Nearly 30 years ago I officiated at a wedding in Sacred Heart Church, Cebu City. The reception was held next door at a centre attached to the church, which belongs to the Jesuits. At the reception I noticed an elderly man wearing a barong Tagalog, which is formal dress for men in the Philippines, especially at weddings. But it turned out that nobody knew him. He wasn’t a guest, but had invited himself along. As there were weddings almost every day at Sacred Heart Church I figured that maybe he invited himself along whenever the reception was held at the adjacent centre.
But nobody minded. Filipinos are hospitable and nobody is ever turned away. Many of us were amused and I had noticed the man at Mass. In other words, he wasn’t a freeloader but participated in the wedding ceremony, something that many invited to weddings an baptisms don’t do. They just turn up for the meal.
The harsh words of Jesus, which I suspect many priests won’t read at Mass, jolt us out of our complacency. The man who turned up at the banquet without bothering to dress for the occasion clearly thought that cultural norms and good manners didn’t apply to him. It’s not a crime to turn up at a wedding or some similar event dressed casually but to do so shows a lack of respect for the celebrants and for oneself.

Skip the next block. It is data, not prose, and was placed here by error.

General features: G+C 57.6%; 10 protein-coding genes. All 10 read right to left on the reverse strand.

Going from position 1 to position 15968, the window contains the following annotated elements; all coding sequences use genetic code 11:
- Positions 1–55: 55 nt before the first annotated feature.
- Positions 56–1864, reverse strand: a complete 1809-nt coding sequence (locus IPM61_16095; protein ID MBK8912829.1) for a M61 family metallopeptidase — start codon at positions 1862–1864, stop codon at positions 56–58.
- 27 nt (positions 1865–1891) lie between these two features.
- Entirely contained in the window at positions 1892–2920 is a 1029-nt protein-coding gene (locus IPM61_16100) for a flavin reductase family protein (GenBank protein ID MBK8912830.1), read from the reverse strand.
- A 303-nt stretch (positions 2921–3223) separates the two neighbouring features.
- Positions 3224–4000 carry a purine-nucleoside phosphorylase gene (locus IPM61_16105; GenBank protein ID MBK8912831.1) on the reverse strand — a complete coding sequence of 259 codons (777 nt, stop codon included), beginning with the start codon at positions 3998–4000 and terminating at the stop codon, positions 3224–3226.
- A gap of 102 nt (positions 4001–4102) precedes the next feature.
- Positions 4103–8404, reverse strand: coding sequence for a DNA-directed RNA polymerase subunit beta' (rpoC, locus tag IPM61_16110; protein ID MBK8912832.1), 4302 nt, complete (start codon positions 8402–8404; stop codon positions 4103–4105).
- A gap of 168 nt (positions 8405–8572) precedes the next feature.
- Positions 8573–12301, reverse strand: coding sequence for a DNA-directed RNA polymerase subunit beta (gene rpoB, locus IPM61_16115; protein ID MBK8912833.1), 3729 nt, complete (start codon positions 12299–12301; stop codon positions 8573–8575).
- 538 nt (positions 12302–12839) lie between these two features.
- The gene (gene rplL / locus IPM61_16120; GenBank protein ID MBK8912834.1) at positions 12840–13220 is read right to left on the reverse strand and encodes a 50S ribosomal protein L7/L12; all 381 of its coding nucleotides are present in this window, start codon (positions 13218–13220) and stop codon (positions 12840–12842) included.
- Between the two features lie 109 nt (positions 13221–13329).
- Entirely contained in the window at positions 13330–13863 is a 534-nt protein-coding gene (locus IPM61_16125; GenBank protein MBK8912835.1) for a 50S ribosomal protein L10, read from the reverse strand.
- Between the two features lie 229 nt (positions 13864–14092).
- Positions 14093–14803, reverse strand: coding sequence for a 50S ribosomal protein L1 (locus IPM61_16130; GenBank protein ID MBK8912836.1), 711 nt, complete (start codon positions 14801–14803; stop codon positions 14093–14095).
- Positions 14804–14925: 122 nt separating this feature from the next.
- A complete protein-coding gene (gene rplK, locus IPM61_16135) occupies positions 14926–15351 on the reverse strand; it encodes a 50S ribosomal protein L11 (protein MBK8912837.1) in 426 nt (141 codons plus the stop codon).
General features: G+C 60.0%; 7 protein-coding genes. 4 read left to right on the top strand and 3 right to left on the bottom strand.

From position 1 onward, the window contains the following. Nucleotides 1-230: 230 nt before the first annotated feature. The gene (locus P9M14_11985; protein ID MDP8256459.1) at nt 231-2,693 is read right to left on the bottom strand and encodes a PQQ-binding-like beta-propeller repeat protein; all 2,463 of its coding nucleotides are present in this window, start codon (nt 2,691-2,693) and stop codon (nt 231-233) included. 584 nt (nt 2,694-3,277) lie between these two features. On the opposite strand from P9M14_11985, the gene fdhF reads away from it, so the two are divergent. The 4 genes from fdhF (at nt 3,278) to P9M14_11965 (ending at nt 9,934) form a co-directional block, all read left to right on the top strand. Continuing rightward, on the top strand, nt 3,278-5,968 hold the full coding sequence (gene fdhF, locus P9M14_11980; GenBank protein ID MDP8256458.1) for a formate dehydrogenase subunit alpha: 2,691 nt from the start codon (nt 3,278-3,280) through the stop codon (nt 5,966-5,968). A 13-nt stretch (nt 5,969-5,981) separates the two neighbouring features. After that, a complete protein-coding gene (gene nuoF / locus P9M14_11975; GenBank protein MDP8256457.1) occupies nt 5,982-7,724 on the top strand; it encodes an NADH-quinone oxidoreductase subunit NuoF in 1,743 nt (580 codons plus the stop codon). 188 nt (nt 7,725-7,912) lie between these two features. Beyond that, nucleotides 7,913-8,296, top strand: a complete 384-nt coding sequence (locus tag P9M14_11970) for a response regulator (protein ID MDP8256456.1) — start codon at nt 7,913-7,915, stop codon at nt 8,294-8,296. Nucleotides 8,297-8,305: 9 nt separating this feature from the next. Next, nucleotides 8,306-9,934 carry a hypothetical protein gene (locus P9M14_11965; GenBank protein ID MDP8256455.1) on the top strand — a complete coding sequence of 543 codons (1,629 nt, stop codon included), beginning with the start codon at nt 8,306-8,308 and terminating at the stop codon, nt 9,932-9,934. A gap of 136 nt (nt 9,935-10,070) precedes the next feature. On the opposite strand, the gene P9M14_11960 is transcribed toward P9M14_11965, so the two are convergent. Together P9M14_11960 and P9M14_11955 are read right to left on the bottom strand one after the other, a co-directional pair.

However, in the parable, Jesus isn’t telling us to be ‘nice’ and well-mannered. He’s telling us forcefully that in order to share in the ‘dream’ that he and our heavenly Father have for us we have to do the Father’s will. Pope Francis referred to this in the closing words of his homily: My Synod brothers, to do a good job of nurturing and tending the vineyard, our hearts and our minds must be kept in Jesus Christ by ‘the peace of God which passes all understanding’ (Phil 4:7). In this way our thoughts and plans will correspond to God’s dream: to form a holy people who are his own and produce the fruits of the kingdom of God (cf. Mt 21:43).
We have to make choices. We often choose to sin. God is merciful, bending down to welcome us back, to acknowledge our sins and to ask for and receive his forgiveness. Jesus has given the Church the wonderful Sacrament of Reconciliation/Confession/Penance, precisely so that he can meet us in our sinfulness, forgive and heal us. And the Church teaches us clearly that when we have committed a grave sin we must avail of that sacrament. By the same token, he wants us priests to be available for penitents and to go to confession regularly ourselves.